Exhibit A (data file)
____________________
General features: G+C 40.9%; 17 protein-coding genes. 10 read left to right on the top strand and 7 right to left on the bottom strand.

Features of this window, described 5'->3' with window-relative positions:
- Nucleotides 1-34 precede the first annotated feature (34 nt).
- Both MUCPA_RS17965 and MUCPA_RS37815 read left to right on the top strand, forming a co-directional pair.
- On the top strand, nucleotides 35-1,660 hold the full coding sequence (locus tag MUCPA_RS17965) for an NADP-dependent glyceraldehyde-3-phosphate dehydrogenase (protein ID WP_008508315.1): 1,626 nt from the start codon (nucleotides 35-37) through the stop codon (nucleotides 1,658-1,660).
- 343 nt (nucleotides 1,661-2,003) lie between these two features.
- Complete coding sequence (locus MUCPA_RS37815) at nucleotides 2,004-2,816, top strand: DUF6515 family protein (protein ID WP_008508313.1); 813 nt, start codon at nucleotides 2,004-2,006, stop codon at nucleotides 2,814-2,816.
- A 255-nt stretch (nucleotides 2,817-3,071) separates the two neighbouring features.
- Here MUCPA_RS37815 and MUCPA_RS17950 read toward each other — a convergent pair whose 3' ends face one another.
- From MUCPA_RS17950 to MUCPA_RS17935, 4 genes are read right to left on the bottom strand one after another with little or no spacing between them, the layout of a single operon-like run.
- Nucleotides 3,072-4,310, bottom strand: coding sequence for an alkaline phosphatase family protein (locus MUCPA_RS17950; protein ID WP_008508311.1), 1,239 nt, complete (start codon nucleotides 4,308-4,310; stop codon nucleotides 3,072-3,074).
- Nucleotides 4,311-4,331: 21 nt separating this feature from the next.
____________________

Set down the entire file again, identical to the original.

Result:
General features: G+C 40.9%; 17 protein-coding genes. 10 read left to right on the top strand and 7 right to left on the bottom strand.

Features of this window, described 5'->3' with window-relative positions:
- Nucleotides 1-34 precede the first annotated feature (34 nt).
- Both MUCPA_RS17965 and MUCPA_RS37815 read left to right on the top strand, forming a co-directional pair.
- On the top strand, nucleotides 35-1,660 hold the full coding sequence (locus tag MUCPA_RS17965) for an NADP-dependent glyceraldehyde-3-phosphate dehydrogenase (protein ID WP_008508315.1): 1,626 nt from the start codon (nucleotides 35-37) through the stop codon (nucleotides 1,658-1,660).
- 343 nt (nucleotides 1,661-2,003) lie between these two features.
- Complete coding sequence (locus MUCPA_RS37815) at nucleotides 2,004-2,816, top strand: DUF6515 family protein (protein ID WP_008508313.1); 813 nt, start codon at nucleotides 2,004-2,006, stop codon at nucleotides 2,814-2,816.
- A 255-nt stretch (nucleotides 2,817-3,071) separates the two neighbouring features.
- Here MUCPA_RS37815 and MUCPA_RS17950 read toward each other — a convergent pair whose 3' ends face one another.
- From MUCPA_RS17950 to MUCPA_RS17935, 4 genes are read right to left on the bottom strand one after another with little or no spacing between them, the layout of a single operon-like run.
- Nucleotides 3,072-4,310, bottom strand: coding sequence for an alkaline phosphatase family protein (locus MUCPA_RS17950; protein ID WP_008508311.1), 1,239 nt, complete (start codon nucleotides 4,308-4,310; stop codon nucleotides 3,072-3,074).
- Nucleotides 4,311-4,331: 21 nt separating this feature from the next.